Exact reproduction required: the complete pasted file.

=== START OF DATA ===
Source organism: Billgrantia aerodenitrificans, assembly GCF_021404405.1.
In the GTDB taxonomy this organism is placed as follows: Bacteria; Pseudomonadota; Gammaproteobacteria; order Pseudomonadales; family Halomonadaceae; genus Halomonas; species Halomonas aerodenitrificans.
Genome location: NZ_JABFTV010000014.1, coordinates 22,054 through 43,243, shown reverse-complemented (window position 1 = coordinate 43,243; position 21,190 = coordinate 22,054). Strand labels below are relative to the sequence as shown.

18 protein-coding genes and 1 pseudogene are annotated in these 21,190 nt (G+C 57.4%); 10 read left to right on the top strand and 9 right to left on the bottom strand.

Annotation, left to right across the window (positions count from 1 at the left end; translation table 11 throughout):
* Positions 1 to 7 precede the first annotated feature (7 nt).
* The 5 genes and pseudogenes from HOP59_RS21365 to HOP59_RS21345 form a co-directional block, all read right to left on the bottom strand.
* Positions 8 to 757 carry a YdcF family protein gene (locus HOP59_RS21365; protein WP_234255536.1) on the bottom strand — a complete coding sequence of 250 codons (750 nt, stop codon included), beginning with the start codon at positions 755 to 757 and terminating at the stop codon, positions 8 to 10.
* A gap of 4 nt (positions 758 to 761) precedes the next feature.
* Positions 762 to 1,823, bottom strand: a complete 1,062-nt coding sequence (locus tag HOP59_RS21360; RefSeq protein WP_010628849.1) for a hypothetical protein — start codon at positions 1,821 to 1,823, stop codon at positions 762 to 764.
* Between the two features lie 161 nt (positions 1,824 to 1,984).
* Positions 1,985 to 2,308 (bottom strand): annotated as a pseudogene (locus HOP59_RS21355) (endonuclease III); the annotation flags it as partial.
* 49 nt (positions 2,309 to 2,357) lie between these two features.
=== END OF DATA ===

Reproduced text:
Source organism: Billgrantia aerodenitrificans, assembly GCF_021404405.1.
In the GTDB taxonomy this organism is placed as follows: Bacteria; Pseudomonadota; Gammaproteobacteria; order Pseudomonadales; family Halomonadaceae; genus Halomonas; species Halomonas aerodenitrificans.
Genome location: NZ_JABFTV010000014.1, coordinates 22,054 through 43,243, shown reverse-complemented (window position 1 = coordinate 43,243; position 21,190 = coordinate 22,054). Strand labels below are relative to the sequence as shown.

18 protein-coding genes and 1 pseudogene are annotated in these 21,190 nt (G+C 57.4%); 10 read left to right on the top strand and 9 right to left on the bottom strand.

Annotation, left to right across the window (positions count from 1 at the left end; translation table 11 throughout):
* Positions 1 to 7 precede the first annotated feature (7 nt).
* The 5 genes and pseudogenes from HOP59_RS21365 to HOP59_RS21345 form a co-directional block, all read right to left on the bottom strand.
* Positions 8 to 757 carry a YdcF family protein gene (locus HOP59_RS21365; protein WP_234255536.1) on the bottom strand — a complete coding sequence of 250 codons (750 nt, stop codon included), beginning with the start codon at positions 755 to 757 and terminating at the stop codon, positions 8 to 10.
* A gap of 4 nt (positions 758 to 761) precedes the next feature.
* Positions 762 to 1,823, bottom strand: a complete 1,062-nt coding sequence (locus tag HOP59_RS21360; RefSeq protein WP_010628849.1) for a hypothetical protein — start codon at positions 1,821 to 1,823, stop codon at positions 762 to 764.
* Between the two features lie 161 nt (positions 1,824 to 1,984).
* Positions 1,985 to 2,308 (bottom strand): annotated as a pseudogene (locus HOP59_RS21355) (endonuclease III); the annotation flags it as partial.
* 49 nt (positions 2,309 to 2,357) lie between these two features.